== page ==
Israeli Scientists Create World’s First Lab-Grown CO2-Eating Bacteria in Effort to Quell the Climate Crisis
(EnviroNews World News) — Tel Aviv, Israel — Researchers have created a new strain of Escherichia coli, or E. coli, that can “eat” carbon dioxide and turn it into energy. They say the synthetic life-form could someday help reduce global greenhouse gases. Their hope is that this newly engineered organism will be able to convert atmospheric carbon dioxide, or CO2, into food, fuel and organic chemicals that humans can use, while counteracting anthropogenic climate change.
In a study published in Cell, scientists from the Weizmann Institute of Science in Israel announced they had created a new bacteria that eats CO2 for energy, rather than organic compounds like sugars and fats. While the study comes with a major caveat — the process currently produces more CO2 than it consumes — the research team believes their work can provide a foundation for carbon-neutral energy sources in the future.
Organic Chemistry for Dummies: Why Bacterium Don’t Eat Carbon in Nature
Living creatures are split into two types of organisms. There are autotrophs, like plants, which create their own food from inorganic materials like light and carbon dioxide. And there are heterotrophs, like animals and some forms of bacteria, which rely on gobbling up other organisms and organic compounds to survive. Autotrophs make up the majority of Earth’s biomass — and they contribute to many of humanity’s sources of food and fuel.
Since the 1970s, scientists working in the field of synthetic biology, have been striving to create heterotrophs like E. coli in the lab. Part of their aim has been to produce a strain of bacteria capable of eating inorganic substances for energy — in other words, to turn a heterotroph into an autotroph for the purpose of consuming CO2.
According to a press release, the research team worked for months to convert E. coli’s food from sugars to CO2. The first challenge was to find out how much lab evolution of the bacterium would be required for the experiment to be successful.
Despite widespread interest in renewable energy storage and more sustainable food production, past efforts to engineer industrially relevant heterotrophic model organisms to use CO2 as the sole food source have failed, the press release explained further. The Israeli team was able to rewire the bacteria’s metabolic processes to produce all of its mass from CO2. Over several months, members gradually evolved the strain to make the bacteria more dependent on carbon dioxide, rather than sugars, for its growth.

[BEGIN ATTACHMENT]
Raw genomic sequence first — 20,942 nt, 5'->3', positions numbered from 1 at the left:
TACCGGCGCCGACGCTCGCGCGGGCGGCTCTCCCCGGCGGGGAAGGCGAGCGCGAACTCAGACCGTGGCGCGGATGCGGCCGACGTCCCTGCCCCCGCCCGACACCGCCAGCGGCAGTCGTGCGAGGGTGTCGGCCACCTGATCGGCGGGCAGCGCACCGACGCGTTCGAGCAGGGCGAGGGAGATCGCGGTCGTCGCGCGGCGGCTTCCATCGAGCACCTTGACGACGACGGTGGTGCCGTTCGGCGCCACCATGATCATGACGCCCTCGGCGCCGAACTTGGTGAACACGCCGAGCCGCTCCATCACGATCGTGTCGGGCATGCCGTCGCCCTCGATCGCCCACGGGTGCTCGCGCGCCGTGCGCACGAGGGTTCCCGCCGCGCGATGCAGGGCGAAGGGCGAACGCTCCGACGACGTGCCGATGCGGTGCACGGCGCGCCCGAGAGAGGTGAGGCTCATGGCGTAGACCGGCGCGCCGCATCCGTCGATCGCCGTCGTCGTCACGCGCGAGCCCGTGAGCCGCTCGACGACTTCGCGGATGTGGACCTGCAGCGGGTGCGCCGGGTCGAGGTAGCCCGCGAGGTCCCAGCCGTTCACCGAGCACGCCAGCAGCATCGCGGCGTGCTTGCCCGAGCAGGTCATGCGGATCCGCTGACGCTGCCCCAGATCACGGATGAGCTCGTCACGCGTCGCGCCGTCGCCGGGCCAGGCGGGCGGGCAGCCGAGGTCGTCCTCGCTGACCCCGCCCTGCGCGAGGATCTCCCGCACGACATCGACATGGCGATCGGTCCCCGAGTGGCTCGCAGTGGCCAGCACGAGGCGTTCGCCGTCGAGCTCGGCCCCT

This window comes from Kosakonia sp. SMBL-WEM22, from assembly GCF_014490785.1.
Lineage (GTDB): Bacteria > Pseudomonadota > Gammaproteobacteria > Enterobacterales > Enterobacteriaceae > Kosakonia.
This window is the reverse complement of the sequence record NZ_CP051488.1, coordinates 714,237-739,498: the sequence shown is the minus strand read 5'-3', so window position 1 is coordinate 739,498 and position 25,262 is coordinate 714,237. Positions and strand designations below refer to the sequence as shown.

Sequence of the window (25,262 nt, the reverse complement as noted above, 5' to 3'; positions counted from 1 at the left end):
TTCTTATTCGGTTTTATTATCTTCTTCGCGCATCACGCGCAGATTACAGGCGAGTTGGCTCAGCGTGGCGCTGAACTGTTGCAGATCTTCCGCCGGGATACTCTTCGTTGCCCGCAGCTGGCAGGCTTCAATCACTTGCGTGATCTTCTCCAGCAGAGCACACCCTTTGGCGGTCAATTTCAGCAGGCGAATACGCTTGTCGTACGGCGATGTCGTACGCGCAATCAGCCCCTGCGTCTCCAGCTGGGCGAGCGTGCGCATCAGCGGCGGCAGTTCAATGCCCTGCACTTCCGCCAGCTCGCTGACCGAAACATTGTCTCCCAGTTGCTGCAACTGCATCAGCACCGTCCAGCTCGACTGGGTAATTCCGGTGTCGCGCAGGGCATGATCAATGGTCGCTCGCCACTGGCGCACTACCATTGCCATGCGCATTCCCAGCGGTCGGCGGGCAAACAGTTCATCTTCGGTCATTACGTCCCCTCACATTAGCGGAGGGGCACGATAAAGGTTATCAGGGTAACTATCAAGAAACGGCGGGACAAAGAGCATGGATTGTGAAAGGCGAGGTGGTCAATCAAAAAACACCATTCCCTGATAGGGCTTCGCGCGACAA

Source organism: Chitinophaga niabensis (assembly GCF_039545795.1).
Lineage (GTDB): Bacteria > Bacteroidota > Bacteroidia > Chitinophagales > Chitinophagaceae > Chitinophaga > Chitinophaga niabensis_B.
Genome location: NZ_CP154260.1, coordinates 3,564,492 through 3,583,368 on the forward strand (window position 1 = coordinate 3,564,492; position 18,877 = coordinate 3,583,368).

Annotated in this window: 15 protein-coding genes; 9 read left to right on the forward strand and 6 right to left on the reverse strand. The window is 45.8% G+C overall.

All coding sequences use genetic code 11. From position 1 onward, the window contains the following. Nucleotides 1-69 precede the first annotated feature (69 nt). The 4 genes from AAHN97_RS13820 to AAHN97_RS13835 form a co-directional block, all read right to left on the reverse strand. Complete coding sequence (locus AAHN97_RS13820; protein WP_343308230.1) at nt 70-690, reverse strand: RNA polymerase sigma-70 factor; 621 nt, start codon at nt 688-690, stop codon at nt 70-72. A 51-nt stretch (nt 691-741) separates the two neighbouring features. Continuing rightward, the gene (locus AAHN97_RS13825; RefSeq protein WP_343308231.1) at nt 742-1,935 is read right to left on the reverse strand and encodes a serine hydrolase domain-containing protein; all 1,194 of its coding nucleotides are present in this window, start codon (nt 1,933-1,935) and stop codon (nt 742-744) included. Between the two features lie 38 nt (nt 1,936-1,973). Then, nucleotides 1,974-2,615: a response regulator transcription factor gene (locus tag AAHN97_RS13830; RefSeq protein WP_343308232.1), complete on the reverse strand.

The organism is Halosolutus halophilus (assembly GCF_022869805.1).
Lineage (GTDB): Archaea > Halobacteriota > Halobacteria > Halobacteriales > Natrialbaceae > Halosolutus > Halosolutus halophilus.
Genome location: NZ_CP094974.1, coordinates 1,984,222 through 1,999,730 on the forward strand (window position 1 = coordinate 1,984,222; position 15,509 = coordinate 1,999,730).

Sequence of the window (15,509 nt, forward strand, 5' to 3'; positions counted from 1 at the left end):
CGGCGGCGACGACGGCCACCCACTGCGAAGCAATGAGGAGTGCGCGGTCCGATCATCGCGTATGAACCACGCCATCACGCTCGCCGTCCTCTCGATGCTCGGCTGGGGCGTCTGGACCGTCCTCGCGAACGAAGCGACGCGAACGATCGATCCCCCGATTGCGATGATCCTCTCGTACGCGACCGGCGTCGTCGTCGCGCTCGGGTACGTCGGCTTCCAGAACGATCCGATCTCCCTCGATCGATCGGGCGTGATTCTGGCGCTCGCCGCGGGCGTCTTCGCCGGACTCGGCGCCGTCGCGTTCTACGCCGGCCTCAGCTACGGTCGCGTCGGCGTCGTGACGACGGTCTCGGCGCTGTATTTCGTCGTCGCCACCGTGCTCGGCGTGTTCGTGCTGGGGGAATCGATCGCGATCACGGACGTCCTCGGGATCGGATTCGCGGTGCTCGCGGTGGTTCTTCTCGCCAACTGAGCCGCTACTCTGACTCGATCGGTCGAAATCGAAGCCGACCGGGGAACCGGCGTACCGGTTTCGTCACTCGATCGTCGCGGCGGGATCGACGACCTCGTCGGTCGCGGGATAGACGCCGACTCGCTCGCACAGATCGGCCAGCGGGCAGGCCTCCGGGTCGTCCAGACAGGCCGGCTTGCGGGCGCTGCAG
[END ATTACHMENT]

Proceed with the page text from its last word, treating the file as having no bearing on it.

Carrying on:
“The study describes, for the first time, a successful transformation of a bacterium’s mode of growth,” Weizmann Institute of Science postdoctoral fellow Shmuel Gleizer said in the press release. “Teaching a gut bacterium to do tricks that plants are renowned for was a real long shot… [But] in addition, seeing the relatively small number of genetic changes required to make this transition was surprising.”
But the team acknowledges the study’s biggest limitation: the engineered bacteria spits-out more CO2 than it consumes. The authors also note, more research is required to see if it’s possible to scale the approach for widespread, industrial applications. In the future, these scientists aim to harness electricity as an energy source, thus eliminating the excess release of CO2. For now, they describe the study as a “steppingstone” towards more sustainable types of production.
“When we started the directed evolutionary process, we had no clue as to our chances of success, and there were no precedents in the literature to guide or suggest the feasibility of such an extreme transformation,” Gleizer added. “In addition, seeing in the end the relatively small number of genetic changes required to make this transition was surprising.”
Editor’s Note: It should be noted, that since this is the first time a bacteria has every been engineered to live and grow from a diet of exclusively carbon, no information was available for the research of this story on any potential environmental impacts or potential effects to the health of organisms or ecosystems, should the bacteria be freed and find a way to propagate on its own in the wild.
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- Suzanne Ashe - Journalist, Author